Canterbury league celebrates centenary

17:00, Jul 17 2012

The Canterbury Rugby Football League turned 100 late last week but the party has been postponed till June.

CRFL chairman Ian Jenkins said the centenary celebrations would be held at Queen's Birthday Weekend because of "all the upheavals" in Canterbury after the earthquakes.

A jubilee committee, chaired by board member Reon Edwards, is organising a three-day celebration, including a Saturday night gala dinner at the Hornby WMC.

"We're also looking at Canterbury playing Auckland at the [AMI] Stadium on the Sunday," Jenkins said.

Canterbury rugby league has a proud history, including a victory over France in 1955. Jenkins - an administrator since 1965 - rates the 1993 national championship final as a special highlight, "when Auckland came down here for the national final with a team stacked with Kiwis and we gave them a fair trouncing".

The genesis of the CRFL took place on July 13, 1912 at a meeting in Christchurch organised by Bill Moyle, a rugby, athletics and boxing buff and a part-time newspaper correspondent.


Former Press rugby league writer John Coffey said in his 1987 75th jubilee book, Canterbury XIII, only two people at the inaugural meeting had any experience of rugby league: Charles Pearce, a former Canterbury and South Island rugby union forward, had toured Britain with the All Golds in 1907-08; David McPhail, a member of a prominent Canterbury rugby union family, was on Wigan's books in 1909 after playing rugby union for Canterbury as a wing forward.

McPhail moved the motion to set up a committee to establish the new code known since its 1896 breakaway from rugby union in England as Northern Union. A decision was made to stage a public meeting on July 26 to be addressed by New Zealand Rugby League president D W McLean.

Coffey wrote that the presence of "Northern Union emissaries in this city" was cause for concern for rugby union chiefs. S F Wilson, a national selector and Albion stalwart, became "really radical" by admitting to The Press he "considered [Northern Union] the better [code] to watch". He suggested Canterbury rugby "adopt it and thus cut away the ground from the feet of the semi-professional camp". His view was rejected but it wasn't held against him - he later became president of the Canterbury and New Zealand rugby unions.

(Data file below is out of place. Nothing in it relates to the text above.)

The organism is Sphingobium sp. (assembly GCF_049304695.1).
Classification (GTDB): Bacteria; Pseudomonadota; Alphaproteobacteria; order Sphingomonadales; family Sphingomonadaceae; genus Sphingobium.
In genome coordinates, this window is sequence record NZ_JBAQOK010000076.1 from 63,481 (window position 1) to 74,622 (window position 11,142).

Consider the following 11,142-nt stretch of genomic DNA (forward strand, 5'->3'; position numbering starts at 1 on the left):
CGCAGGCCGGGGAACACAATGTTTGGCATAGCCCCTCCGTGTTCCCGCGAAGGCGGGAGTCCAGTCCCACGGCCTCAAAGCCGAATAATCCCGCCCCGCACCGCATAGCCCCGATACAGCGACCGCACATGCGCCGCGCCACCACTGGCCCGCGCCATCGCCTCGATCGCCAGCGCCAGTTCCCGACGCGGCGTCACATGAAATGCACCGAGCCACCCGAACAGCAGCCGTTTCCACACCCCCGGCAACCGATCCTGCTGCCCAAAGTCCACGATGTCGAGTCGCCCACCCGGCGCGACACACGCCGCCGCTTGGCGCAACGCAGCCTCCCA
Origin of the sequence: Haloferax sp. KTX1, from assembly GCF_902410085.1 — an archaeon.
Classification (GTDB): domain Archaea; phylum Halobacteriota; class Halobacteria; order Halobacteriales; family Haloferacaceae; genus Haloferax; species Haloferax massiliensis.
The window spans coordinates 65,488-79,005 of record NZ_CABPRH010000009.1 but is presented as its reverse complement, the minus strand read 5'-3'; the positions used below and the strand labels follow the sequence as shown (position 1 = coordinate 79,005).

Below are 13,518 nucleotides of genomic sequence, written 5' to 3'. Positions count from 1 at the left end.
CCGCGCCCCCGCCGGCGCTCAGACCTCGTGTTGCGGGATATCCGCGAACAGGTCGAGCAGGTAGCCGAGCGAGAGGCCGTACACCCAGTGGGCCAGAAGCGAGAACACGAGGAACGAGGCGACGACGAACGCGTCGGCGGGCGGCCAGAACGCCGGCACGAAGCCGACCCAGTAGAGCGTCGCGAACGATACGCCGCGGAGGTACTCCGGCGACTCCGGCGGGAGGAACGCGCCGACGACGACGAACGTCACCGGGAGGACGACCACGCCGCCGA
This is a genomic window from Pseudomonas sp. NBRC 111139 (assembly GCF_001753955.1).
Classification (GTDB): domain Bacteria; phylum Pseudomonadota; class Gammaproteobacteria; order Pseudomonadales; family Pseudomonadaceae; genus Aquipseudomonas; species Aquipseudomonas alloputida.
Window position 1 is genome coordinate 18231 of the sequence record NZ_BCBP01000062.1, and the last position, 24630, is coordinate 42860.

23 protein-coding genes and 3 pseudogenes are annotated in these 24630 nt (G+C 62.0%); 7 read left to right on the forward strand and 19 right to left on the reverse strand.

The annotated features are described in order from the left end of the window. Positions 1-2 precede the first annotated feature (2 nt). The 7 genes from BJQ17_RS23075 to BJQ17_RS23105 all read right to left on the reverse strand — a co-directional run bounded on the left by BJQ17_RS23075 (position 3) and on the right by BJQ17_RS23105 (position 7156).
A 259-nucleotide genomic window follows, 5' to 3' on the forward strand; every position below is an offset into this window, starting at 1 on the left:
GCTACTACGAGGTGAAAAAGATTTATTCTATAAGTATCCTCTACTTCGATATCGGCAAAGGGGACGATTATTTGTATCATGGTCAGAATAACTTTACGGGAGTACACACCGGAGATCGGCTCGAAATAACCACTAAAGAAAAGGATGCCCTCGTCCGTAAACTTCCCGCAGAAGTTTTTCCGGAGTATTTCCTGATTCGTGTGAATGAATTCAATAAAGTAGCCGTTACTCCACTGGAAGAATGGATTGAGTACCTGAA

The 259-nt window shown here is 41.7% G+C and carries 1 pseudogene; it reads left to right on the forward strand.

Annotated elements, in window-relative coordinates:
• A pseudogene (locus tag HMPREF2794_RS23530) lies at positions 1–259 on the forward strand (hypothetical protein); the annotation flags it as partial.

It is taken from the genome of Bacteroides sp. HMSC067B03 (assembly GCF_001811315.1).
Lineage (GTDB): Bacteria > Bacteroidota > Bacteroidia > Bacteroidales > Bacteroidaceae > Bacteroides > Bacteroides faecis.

The July 26 public meeting enthusiastically endorsed the formation of the CRFL with just a smattering of dissenting voices.

The visionary Moyle became secretary, with Bert Hooper as chairman and prominent Christchurch doctor Henry Thacker - later to become mayor of Christchurch and a member of Parliament, served as president for the CRFL's first 18 years. The trophy contested by the champion clubs of Canterbury and the West Coast is still known as the Thacker Shield.

Pearce and McPhail were the anchormen in a Canterbury team which played three representative matches in 1912 against Wellington, New South Wales and Hawke's Bay before a club competition had even formed.

About 5000 people flocked to the Addington Showgrounds on September 7, 1912 for a glimpse of the new code. Only three Canterbury players "were conversant with the tactics and techniques of the game they had chosen".

The Press reported that "one of the most marked features of the new code is the absence of the line-out", along with "a very loosely formed" scrum, which ensured "the ball comes into play very rapidly again, the result being an open and attractive game".

Rugby league devotees insist it still is. Jenkins, a former rugby union hooker who switched to play rugby league for Linwood, said the 13-man code remains "a great product".

A club competition kicked off in Canterbury in 1913. Addington, Linwood and Sydenham - three of the foundation clubs - mark their centenaries next year.

Up until the 1990s, Canterbury teams contained current Kiwis. The 1987 Kiwis team that beat Australia boasted an all-Hornby front row of Ross Taylor, Wayne Wallace and the late Adrian Shelford.

The landscape has changed in the 21st century with Canterbury's best young talent now plucked by National Rugby League clubs and spirited to Australia as schoolboys. The standard of premier football has suffered as a result with clubs struggling for depth.

But Jenkins said rugby league was a resilient sport, "born in the face of adversity", and he is "quite convinced it will be around in another 100 years".

He said a priority for the second century was to secure access to the AMI Stadium site beyond 2016, the lifespan of the temporary stadium. "We want to talk to the city council about that sooner rather than later."

The Canterbury Rugby Football League pioneers present at the July 13, 1912 meeting to set up the code were: W S E Moyle, C J Pearce, H R Voyce, A E Hooper, A T Rolton, N Carnegie, C Hagerty, L Dougall, A Hilson, A Henry, W Ward, A Aitken, C B Hardingham and G Rich.